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Electrosphere and energy levels


As we saw earlier, Bohr refined Rutherford's atomic model based on theoretical formulations. One of them is this:

The electrons are distributed according to their distances from the nucleus, describing circular orbits around the nucleus without gaining or losing energy.

Thus, there are several circular orbits in an atom, and each one has a certain energy value. Depending on the number of electrons it has, the atom may have various electronic levels or layers of energy.

These electronic levels, according to the number of known chemical elements, are numbered from 1 The 7 or represented by the letters K, L, M, N, O, P and Q, from the innermost level, which is closest to the core.

Bohr also stated that:

Upon receiving energy the electron can jump from its current layer to the outermost layer; When the energy source ceases, it returns to the source layer, releasing in the form of light the energy previously received.

By watching the photos below, you will see that the flame has different colors.

What can be seen by observing the different colors presented in the photos?

This is because the electrons of the different chemical elements reach also different outer layers by gaining energy. The emission of light depends on the energy difference between the electronic layer it was in and the layer to which it “jumped” upon receiving energy.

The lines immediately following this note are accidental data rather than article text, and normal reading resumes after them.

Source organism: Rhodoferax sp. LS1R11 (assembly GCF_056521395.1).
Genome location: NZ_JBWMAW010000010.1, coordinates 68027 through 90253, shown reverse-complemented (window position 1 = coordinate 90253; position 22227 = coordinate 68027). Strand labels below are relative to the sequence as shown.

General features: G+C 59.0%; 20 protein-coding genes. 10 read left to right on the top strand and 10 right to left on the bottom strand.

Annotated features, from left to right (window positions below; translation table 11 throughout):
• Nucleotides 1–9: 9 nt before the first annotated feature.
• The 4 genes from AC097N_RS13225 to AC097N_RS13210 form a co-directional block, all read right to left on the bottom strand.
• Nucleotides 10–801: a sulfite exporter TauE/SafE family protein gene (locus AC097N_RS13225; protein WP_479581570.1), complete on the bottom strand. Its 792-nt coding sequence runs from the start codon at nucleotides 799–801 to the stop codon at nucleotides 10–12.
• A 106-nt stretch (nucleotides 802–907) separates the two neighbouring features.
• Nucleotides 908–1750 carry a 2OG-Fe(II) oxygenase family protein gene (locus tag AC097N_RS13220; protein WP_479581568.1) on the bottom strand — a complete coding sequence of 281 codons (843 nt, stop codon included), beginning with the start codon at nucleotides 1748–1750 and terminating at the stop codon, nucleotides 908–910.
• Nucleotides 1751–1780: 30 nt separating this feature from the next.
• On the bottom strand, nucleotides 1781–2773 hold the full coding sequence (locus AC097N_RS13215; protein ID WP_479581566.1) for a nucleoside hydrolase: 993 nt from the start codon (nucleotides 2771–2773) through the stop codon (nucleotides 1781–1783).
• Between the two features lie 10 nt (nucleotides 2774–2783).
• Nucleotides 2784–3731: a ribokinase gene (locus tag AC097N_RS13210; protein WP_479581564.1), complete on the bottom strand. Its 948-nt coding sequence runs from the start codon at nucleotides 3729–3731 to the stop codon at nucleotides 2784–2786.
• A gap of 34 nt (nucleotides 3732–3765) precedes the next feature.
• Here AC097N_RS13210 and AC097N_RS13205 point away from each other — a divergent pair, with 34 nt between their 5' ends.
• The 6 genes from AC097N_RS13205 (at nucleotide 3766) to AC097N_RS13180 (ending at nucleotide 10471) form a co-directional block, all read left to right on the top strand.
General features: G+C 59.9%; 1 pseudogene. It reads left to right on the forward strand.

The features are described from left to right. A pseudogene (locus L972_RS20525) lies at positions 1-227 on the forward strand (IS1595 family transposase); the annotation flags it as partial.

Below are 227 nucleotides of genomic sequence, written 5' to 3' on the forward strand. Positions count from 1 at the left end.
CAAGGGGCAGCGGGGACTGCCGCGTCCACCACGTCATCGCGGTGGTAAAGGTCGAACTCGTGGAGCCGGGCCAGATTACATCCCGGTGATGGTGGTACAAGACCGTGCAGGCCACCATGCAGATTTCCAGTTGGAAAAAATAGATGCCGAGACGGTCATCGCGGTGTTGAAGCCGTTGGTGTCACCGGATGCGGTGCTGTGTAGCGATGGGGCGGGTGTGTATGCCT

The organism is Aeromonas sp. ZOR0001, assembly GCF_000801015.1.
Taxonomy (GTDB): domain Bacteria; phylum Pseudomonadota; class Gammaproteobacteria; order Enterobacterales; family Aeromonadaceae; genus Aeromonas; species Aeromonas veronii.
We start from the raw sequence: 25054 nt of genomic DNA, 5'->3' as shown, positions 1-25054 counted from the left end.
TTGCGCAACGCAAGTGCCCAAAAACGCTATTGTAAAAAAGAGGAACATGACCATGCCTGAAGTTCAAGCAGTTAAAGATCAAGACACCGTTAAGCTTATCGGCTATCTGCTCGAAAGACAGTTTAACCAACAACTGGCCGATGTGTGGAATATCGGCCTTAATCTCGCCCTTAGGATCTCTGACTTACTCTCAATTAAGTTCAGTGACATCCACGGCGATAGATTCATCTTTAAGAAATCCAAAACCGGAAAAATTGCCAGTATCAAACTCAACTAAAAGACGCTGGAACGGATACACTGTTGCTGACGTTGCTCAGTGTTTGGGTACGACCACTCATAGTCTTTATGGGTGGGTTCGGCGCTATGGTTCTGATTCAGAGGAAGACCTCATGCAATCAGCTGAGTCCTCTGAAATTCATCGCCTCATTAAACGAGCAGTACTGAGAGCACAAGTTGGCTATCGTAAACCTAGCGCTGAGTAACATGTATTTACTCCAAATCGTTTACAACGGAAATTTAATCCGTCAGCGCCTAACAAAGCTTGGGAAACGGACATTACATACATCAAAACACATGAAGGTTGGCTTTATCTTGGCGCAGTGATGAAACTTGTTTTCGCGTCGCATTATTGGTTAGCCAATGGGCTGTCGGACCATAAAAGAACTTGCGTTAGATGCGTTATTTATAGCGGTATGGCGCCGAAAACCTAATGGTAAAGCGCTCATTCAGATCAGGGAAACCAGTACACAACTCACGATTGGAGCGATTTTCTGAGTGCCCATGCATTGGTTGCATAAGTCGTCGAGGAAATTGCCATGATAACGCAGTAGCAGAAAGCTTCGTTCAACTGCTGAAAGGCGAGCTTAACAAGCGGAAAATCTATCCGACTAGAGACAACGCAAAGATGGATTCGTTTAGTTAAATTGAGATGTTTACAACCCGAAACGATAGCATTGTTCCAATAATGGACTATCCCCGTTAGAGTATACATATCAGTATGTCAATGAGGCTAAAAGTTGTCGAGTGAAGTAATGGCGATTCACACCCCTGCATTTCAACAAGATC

Energy in the form of light is emitted when the electron returns to its initial electron layer, and the color of light will depend on each chemical element.

Since visible light is formed by electromagnetic waves distributed over a certain frequency range, and at wave frequencies corresponds to the amount of energy it carries, we have that, the energy emitted by the electron is perceived by us in the form of light with the given color. by the amount of energy released.

This explains, for example, the colors of fireworks, as they are produced by adding light-emitting substances when heated.

As we have seen, according to Bohr's theory, upon receiving energy an electron can jump to an outer, higher-energy shell.

We now know that if the amount of energy supplied to an electron is too high, that electron could jump out of the area considered electrosphere. As a result, the atom no longer has an equal number of protons and electrons and is therefore no longer neutral.

Just as electrons can be lost, so can the atom receive electrons, causing the neutrality of electric charges to break.

In the two previous examples, it was possible to verify that with the loss or gain of electrons, atoms no longer have a neutral charge. When this occurs, the atom is renamed: they are called ions.